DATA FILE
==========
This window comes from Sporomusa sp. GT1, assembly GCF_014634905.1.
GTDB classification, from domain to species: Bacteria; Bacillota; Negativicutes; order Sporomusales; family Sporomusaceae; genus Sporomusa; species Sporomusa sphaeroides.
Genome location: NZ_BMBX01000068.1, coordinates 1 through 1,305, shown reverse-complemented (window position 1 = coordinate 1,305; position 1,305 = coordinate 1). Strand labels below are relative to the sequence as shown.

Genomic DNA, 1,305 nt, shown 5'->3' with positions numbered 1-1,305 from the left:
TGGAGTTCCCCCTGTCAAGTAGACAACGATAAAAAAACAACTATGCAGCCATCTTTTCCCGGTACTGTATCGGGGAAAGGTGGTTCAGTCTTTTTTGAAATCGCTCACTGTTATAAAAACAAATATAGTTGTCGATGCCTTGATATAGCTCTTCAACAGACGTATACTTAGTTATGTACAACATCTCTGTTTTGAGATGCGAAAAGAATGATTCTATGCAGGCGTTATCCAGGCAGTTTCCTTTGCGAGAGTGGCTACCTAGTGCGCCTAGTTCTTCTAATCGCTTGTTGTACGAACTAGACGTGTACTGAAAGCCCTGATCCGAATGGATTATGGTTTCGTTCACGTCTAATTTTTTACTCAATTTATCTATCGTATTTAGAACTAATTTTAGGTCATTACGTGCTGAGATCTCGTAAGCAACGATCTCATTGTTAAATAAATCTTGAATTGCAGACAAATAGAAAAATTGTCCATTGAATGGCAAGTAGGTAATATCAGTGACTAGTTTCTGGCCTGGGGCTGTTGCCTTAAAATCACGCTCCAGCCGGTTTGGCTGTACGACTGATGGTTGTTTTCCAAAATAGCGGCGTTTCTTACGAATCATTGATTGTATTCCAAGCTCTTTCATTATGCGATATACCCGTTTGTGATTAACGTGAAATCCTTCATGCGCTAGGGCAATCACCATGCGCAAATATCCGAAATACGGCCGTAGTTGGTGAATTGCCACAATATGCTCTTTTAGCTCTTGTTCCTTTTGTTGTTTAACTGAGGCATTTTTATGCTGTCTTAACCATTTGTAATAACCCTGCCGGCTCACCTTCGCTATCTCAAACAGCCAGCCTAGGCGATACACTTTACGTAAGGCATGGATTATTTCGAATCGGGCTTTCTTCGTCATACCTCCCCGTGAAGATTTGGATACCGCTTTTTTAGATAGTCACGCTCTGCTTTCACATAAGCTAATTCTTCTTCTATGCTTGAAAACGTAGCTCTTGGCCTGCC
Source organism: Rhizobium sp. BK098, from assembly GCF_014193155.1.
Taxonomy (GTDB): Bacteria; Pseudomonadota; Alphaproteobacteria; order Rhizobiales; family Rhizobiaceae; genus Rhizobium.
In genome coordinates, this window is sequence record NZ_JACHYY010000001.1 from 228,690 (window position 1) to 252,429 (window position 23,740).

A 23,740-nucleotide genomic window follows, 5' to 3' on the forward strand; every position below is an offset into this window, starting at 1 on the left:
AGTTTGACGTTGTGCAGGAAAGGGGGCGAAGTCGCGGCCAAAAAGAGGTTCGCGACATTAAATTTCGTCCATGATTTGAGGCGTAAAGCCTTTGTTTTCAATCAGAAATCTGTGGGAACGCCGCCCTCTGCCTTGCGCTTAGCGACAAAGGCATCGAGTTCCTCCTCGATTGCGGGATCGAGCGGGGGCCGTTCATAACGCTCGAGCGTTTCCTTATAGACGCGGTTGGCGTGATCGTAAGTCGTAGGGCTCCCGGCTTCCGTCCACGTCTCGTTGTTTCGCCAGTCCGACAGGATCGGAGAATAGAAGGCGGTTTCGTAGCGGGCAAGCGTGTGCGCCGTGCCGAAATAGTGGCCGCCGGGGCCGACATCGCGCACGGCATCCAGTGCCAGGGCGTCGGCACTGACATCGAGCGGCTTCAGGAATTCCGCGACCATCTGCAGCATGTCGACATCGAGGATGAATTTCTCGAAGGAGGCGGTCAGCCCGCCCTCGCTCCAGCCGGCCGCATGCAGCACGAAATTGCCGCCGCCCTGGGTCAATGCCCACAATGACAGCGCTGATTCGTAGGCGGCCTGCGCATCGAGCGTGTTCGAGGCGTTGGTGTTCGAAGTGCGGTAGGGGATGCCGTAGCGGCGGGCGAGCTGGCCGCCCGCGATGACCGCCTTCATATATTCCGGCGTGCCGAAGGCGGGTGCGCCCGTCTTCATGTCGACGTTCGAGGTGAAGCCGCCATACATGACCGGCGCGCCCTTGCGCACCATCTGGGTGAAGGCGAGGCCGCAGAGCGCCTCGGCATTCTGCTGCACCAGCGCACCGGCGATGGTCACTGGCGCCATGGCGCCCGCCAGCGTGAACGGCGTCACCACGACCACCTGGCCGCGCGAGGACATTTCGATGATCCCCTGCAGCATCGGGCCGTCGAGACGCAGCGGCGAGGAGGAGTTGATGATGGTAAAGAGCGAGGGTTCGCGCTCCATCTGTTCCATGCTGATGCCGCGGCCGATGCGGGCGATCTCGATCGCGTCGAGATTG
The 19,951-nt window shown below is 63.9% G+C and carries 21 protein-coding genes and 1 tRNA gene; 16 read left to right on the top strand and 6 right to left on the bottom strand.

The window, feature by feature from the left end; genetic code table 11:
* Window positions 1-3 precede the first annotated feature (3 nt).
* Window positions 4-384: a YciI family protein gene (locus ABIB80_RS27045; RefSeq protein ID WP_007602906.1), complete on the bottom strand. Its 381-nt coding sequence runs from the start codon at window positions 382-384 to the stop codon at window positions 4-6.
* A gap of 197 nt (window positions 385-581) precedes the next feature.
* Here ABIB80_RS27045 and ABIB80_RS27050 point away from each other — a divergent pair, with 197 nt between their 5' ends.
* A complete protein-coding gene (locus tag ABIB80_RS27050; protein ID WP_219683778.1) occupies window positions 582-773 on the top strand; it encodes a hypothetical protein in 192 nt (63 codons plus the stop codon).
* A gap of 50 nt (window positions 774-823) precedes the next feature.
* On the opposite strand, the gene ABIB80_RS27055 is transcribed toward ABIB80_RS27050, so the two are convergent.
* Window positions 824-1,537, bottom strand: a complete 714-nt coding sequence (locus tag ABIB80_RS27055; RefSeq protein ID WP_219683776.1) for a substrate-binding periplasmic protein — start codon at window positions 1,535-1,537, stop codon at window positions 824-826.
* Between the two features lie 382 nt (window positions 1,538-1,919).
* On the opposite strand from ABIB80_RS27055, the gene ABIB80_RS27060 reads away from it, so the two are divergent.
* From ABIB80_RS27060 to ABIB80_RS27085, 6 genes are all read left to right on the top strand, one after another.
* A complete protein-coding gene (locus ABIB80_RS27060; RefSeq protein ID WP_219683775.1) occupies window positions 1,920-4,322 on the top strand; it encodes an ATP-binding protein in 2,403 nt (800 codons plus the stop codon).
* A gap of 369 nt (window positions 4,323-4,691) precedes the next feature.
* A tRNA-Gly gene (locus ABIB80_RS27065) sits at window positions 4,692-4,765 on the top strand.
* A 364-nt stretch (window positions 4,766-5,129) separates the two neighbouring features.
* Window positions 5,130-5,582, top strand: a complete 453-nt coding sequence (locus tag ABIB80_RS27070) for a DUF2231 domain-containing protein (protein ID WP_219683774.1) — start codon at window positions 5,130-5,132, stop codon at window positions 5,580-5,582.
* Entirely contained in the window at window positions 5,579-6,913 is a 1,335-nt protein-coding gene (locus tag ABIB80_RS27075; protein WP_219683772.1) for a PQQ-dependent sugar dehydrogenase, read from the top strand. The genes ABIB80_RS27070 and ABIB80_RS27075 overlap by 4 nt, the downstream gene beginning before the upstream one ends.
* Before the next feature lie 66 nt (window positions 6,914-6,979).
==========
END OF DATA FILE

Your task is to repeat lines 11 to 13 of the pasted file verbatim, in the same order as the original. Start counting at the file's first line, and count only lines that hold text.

The 19,951-nt window shown below is 63.9% G+C and carries 21 protein-coding genes and 1 tRNA gene; 16 read left to right on the top strand and 6 right to left on the bottom strand.

The window, feature by feature from the left end; genetic code table 11:
* Window positions 1-3 precede the first annotated feature (3 nt).